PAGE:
The Scottish Government Yearbooks of the time offer a fascinating glimpse into the campaign, its results, and its aftermath. Opinion polls between 1975 and 1978 showed a majority of Scots favoured change: support for devolution varied between 43% and 65%; support for devolution between 18% and 26%. Support for the status quo – no change – peaked at 36%. In the immediate run up to the vote there was little indication that the underlying constitutional preferences had changed: across five polls published between February-March 1979 support for devolution averaged 49%, independence 17%; and the status quo 34%. Yet on the specific proposals to be posed in the referendum there was clear change. Across 1976-78 large majorities of Scots approved of the Labour government’s proposals of devolution, with those disapproving never rising above 37%. Yet when pollsters starting presenting the public with the more concrete proposals they would face in March 1979 they found clear and growing opposition. In the referendum itself the vote split 52% Yes and 48% No.

What does looking back to 1979 tell the observer of current Scottish trends? First, that referenda never represent any ‘settled will’. Rather they represent the specific view on a specific proposal at a specific time. The evidence of 1979 shows that many people who favoured constitutional change for Scotland either did not vote, or voted No to the proposals actually on the table. In that constitutional sense, ‘No’ does not always mean ‘No’.

Likewise unfulfilled promises of ‘something better’ should Scotland vote ‘No’ buttress and deepen support for change. This is accentuated by a further poll, in February 1980, in which Scots were asked how they would vote if the referendum were to be held again: 64% said they would vote Yes, rising to 68% of those who had not voted the year before.

You can read more about the 1979 Referendum in the Scottish Government Yearbook Archive, e.g:

Referendum results, March 1, 1979

Baur, Chris (1980), A time to lay down referendum rules,

Brown, Michael (1980), The Scottish morning press and the devolution referendum of 1979

Macartney, Allan (1979), Summary of Scottish opinion polls relating to voting intentions and constitutional change: October 1974-May 1978

Macartney, Allan (1980), Summary of Scottish opinion polls relating to voting intervention and constitutional change

Macartney, Allan (1981), Summary of Scottish opinion polls relating to voting intentions and constitutional change

Perman, Ray (1980), The devolution referendum campaign of 1979

The Scottish Government Yearbooks 1976-1992: Our Changing Scotland

OUR CHANGING SCOTLAND: A PERPLEXING PLACE …

We are very happy to announce the launch of a free digital archive for the Scottish Government Yearbooks, which were published by the University of Edinburgh’s ‘Unit for the Study of Government in Scotland’ between 1976 and 1992. The Unit was set up in the mid-1970s to address ‘Our Changing Scotland’ and the certainty – as it seemed at the time – of a devolved Assembly in Edinburgh. The Yearbooks reflect the spirit of that enterprise: contributions cut across academic disciplines … sociology, political science, social policy, history, economics, theology, education, medicine, law. And they spanned a wide range of academic institutions, centred upon – but not limited to – Scotland’s universities.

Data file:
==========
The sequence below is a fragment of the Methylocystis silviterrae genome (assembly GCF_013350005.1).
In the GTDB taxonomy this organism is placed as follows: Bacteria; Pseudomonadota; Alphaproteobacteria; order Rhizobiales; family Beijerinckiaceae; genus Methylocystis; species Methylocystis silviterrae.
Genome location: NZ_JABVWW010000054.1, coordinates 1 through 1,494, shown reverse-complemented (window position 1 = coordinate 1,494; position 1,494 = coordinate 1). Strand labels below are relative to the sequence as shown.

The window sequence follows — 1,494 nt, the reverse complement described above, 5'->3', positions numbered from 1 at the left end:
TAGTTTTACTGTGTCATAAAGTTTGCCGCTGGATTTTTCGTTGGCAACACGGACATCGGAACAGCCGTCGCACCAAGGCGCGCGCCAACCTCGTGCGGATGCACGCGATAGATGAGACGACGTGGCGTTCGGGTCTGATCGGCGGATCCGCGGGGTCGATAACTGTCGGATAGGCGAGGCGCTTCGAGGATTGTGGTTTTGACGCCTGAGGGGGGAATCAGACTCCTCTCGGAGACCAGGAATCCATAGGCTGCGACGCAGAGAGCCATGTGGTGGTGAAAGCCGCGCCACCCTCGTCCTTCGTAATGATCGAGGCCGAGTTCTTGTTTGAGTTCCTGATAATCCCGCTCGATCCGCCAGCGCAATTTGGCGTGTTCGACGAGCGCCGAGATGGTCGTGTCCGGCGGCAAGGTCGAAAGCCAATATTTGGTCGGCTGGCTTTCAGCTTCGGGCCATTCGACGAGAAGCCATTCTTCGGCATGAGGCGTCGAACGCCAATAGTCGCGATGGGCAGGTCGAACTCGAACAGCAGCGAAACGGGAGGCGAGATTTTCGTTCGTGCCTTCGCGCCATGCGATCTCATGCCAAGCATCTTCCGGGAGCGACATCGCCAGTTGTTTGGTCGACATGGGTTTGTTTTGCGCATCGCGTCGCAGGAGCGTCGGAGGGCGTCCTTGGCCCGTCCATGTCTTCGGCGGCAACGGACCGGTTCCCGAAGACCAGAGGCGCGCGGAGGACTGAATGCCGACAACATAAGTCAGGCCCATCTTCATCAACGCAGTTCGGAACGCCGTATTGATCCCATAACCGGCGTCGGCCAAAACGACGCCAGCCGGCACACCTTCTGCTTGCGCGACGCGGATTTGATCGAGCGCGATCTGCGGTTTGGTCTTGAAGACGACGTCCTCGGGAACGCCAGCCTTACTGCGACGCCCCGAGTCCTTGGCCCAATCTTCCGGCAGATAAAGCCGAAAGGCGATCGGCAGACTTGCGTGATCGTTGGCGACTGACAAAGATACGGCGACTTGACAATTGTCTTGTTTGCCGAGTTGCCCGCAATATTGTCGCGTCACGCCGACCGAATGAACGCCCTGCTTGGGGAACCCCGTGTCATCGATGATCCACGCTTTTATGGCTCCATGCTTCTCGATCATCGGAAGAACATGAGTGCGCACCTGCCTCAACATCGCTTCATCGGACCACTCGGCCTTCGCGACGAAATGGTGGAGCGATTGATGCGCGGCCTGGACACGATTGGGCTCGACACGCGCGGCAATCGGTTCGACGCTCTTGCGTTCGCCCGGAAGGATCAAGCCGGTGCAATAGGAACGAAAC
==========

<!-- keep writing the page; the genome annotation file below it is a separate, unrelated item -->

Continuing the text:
But the Yearbooks went beyond academia to embrace lawyers, journalists, political activists, policy makers, civil servants, public sector managers, local government officers and clerics. Here now well-known names from journalism (Ian Bell, Iain Macwhirter, James Naughtie, George Rosie) rub shoulders with (then aspiring) politicians (Susan Deacon, Donald Dewar, Norman Godman, Allan Macartney, Malcom Rifkind, Alex Salmond), as well as with a wide range of Scotland’s influential academics. Through this rich mix the Yearbooks sought, as the opening volume’s editorial made clear, to engage with a Scotland which was increasingly proving to be “a perplexing place”.

The Yearbooks provide unparalleled insights into a crucial period in Scotland’s political and social development. They bear witness to, and carefully analyse, a Scotland in which a devolved Assembly seemed inevitable, a Scotland where those assumptions were dashed through the referendum of 1979, and a Scotland which rejected Thatcherism but endured its radical shaking of key institutions. The Yearbooks end in 1992, when ‘home rule’ stood reinvigorated and when the question of devolution was again dominating the Scottish political landscape. As the introduction to that final volume notes there was by then “a real sense of an uncompleted agenda” in, and for, Scotland. To address that agenda the Yearbooks morphed, in 1992, into Scottish Affairs, Scotland’s longest running peer-reviewed journal of contemporary Scottish issues. And the Unit developed, briefly, into the Governance of Scotland Forum and from there into the Institute of Governance.

In this archive you can find informed and critical articles on a wide range of topics of high relevance both to Scotland’s past and to its future. In light of the 2014 referendum, the third on Scotland’s constitutional relationship with/to the United Kingdom, the Institute of Governance felt the time was right to provide the full content of the Yearbooks online and freely accessible to all who are interested in Scotland’s past, and Scotland’s future. Our changing Scotland remains a perplexing place with an uncompleted agenda: here you will find much that helps explain where, in our recent history, we have come from.

Michael Rosie, Director, Institute of Governance, August 2014.

ACCESS THE SGY ARCHIVE HERE

The Archive was supported by funds from the University of Edinburgh’s School of Social & Political Science, and by the kind assistance of the University’s Library and University Collections. The Archive was developed by the University of Edinburgh’s Library Digital Development Team.

If you find the SGY Archive interesting then take time to explore the University of Edinburgh’s Edinburgh Research Archive.